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“Phase Two” of bounty case will have a StarCaps feel, initially

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To best understand what will happen after Commissioner Roger Goodell issues his final ruling on appeals filed by four players suspended in connection with the Saints bounty program, it’s important to reflect back on a case primarily involving four other players and an over-the-counter weight-loss supplement that worked so well because it had been spiked with a prescription diuretic.

The product was StarCaps, and Vikings defensive tackles Kevin and Pat Williams and a trio of Saints, defensive ends Will Smith and Charles Grant and running back Deuce McAllister, sued after the league upheld their four-game suspensions.  Though the StarCaps suspensions and the bounty suspensions arise from completely different facts — and flow from completely different policies — the opening attacks will be the same.

As in StarCaps, we’re told that the players will, once what Saints linebacker Jonathan Vilma calls “Phase Two” begins, seek a so-called “preliminary injunction,” which if granted will block the league from implementing the suspensions until the lawsuits are resolved.

The players ultimately lost the StarCaps case, but they won the ability to delay the suspensions until the conclusion of the litigation.  For Pat Williams, Charles Grant, and Deuce McAllister, it meant that they never had to serve the suspensions because they both were out of the league when the litigation ended.

And so, once Vilma and Smith (for whom it’s déjà vu all over again) and Packers defensive end Anthony Hargrove and Browns linebacker Scott Fujita lose their appeals (and it would be a shock if they don’t), they’ll seek a preliminary injunction delaying the suspensions.

Then, terms like “irreparable harm” and “likelihood of success on the merits” and “balancing of hardships” will re-enter the NFL lexicon.  And if the players in the bounty case can have the same success the players had in the StarCaps case, the suspensions will be delayed, regardless of whether they are ultimately lifted.

That said, the bounty litigation likely will move more quickly than the StarCaps case, which was fueled by a Minnesota drug-testing law.  In this case, the question is whether the outcome of the NFL’s in-house arbitration process should be respected, not whether there’s an obscure state or federal law that short-circuits the process.

Even though the bounty litigation should move quickly, the players will undoubtedly appeal if they lose, and if the preliminary injunction remains in force on appeal, the players could end up having their suspensions blocked for most if not all of the 2012 season.

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33 Responses to ““Phase Two” of bounty case will have a StarCaps feel, initially”
  1. thejuddstir says: Jun 28, 2012 12:41 PM

    and it will have the same “starcaps result”

  2. eagleswin says: Jun 28, 2012 12:45 PM

    That always bugged me about the starcaps case. The fact that they were able to delay their suspensions for years and that in the end, even thought they lost, they never served their suspensions.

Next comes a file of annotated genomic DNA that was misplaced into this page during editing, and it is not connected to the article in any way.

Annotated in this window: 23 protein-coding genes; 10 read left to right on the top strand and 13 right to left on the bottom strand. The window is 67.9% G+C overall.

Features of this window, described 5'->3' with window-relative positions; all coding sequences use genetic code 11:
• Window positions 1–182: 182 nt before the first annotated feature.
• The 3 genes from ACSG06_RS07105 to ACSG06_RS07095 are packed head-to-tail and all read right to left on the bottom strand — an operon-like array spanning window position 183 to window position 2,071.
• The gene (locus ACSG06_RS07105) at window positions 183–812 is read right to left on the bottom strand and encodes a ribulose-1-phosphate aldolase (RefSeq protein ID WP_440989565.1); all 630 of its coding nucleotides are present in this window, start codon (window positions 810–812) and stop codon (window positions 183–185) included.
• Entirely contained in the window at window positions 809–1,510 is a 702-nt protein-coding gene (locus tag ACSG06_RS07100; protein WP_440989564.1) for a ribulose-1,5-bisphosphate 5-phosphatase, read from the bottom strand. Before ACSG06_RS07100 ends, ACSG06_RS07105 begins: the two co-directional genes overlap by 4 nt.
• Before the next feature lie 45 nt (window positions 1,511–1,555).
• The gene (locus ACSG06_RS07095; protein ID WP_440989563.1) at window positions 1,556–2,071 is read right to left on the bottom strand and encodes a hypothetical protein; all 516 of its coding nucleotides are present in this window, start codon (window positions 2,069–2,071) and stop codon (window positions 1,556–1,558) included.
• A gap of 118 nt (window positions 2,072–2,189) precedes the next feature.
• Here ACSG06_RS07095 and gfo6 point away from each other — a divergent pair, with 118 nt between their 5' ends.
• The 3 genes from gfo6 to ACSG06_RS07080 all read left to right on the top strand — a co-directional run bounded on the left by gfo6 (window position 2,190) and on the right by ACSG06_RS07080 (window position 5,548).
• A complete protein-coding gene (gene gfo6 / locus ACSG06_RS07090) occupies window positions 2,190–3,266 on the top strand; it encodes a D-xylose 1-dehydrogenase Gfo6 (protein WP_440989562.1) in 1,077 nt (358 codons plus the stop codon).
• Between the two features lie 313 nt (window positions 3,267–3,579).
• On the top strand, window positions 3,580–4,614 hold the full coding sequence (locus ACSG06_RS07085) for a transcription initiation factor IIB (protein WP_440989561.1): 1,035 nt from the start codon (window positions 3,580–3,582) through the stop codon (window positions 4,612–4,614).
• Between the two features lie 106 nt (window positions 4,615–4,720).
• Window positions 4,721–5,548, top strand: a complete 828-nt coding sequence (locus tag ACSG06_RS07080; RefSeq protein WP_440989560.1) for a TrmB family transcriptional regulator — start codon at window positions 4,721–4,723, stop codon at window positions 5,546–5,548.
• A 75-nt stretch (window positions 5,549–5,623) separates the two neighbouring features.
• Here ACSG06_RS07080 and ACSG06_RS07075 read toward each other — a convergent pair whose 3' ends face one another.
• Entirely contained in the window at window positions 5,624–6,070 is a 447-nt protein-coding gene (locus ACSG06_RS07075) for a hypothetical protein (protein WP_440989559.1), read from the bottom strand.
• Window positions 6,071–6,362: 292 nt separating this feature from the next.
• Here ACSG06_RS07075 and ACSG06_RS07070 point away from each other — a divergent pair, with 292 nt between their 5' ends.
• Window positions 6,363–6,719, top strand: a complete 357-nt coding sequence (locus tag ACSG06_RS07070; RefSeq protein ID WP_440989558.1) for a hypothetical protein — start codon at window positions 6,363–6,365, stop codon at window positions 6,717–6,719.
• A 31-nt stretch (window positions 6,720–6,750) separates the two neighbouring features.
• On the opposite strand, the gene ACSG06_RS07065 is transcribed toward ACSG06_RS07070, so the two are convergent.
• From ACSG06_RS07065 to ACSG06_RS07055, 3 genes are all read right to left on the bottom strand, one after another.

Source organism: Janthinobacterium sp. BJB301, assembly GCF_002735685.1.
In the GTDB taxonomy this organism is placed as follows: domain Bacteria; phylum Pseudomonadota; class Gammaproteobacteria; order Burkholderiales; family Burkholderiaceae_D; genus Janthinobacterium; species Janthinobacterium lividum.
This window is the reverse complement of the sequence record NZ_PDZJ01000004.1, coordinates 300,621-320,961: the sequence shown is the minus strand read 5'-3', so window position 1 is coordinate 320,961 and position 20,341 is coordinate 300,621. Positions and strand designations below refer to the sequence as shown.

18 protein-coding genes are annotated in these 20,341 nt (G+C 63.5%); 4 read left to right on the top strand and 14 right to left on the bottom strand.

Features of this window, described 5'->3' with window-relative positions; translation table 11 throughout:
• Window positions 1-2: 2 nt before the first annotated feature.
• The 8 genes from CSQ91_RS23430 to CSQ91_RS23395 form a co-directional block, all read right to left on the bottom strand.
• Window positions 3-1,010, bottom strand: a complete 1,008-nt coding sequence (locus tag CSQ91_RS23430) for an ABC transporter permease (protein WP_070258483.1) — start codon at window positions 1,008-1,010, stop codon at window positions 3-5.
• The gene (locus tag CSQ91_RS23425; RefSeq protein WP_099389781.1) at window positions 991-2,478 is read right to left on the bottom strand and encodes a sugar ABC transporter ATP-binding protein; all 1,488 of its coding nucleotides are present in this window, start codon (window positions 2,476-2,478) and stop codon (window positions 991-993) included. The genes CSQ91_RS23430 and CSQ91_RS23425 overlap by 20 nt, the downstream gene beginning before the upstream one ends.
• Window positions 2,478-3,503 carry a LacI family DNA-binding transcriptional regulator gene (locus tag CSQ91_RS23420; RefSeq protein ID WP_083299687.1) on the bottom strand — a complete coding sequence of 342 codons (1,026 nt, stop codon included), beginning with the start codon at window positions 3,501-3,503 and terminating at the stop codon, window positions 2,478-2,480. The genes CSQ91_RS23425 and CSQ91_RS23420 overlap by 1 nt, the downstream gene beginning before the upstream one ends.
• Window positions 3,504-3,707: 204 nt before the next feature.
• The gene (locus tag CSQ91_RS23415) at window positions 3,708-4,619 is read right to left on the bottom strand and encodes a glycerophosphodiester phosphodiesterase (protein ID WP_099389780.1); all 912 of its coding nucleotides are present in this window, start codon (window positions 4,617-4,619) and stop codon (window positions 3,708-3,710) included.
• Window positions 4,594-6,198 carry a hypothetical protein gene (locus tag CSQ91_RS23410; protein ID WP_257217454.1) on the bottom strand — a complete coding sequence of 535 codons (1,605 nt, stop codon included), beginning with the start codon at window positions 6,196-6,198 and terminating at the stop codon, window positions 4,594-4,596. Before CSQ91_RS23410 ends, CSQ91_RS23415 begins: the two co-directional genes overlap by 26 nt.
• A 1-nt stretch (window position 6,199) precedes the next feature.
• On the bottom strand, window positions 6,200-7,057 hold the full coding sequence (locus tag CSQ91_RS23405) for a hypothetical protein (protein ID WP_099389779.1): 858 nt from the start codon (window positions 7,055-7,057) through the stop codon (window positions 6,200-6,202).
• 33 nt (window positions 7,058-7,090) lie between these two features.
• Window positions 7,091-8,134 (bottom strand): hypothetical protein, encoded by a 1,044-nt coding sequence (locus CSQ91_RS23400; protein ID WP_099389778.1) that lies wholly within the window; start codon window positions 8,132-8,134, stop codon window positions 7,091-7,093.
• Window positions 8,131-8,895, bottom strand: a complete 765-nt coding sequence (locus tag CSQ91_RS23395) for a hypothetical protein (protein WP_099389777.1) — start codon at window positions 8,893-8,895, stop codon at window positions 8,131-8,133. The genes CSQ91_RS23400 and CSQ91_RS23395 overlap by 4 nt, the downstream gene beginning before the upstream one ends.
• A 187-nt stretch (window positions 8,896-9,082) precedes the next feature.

I find it utterly ridiculous that the players can potentially appeal the appeal (court case) of the appeal.

  3. fballguy says: Jun 28, 2012 12:47 PM

    Or they could just admit their fault and do their time like men.

  4. blacknole08 says: Jun 28, 2012 12:49 PM

    This seems like a lost cost if you ask me. Even if the injunction is imposed, the players will still have to serve their suspensions once the lawsuits are over. Just get it out of the way and move on.

  5. basballguy says: Jun 28, 2012 12:49 PM

    I’m pretty sure opposing Offensive Linemen will handle the justice on behalf of the NFL if these guys find their way onto the field before their suspensions.

  6. acetw says: Jun 28, 2012 12:58 PM

    Figured I’d head this off at the pass, since we ALL know it’s coming…

    No Saints players or coaches have admitted to a bounty program.

    You can’t lie about not having a program you don’t have.

    You can lie however, about a program you accuse someone of having while presenting nothing but presumptive evidence to support your lies.

    Vilma isn’t the crybaby in this scenario, the nfl is.

    Saints players should not just ‘take it like a man’ any more than you would if you were falsely accused of something.

  7. classygentleman7 says: Jun 28, 2012 1:00 PM

    James Harrison is gonna get fined $25,000 for this. And for that, Drew Brees is gonna need an explanation

  8. jkin1510 says: Jun 28, 2012 1:09 PM

    Why sign a CBA if you’re just going to complain about everything you agreed on, and then sue when you don’t get what you want? You were told to stop, you didn’t. Pay the consequences. Noone feels sorry for you if you guys aren’t going to tell the truth. Shut up already.

  9. pavvento says: Jun 28, 2012 1:09 PM

    I think the appeal system is bogus BUT the players and the NFLPA agreed to it when they signed the CBA. Instead of focussing solely on money they should have used this as a bargaining point.

  10. bigjdve says: Jun 28, 2012 1:15 PM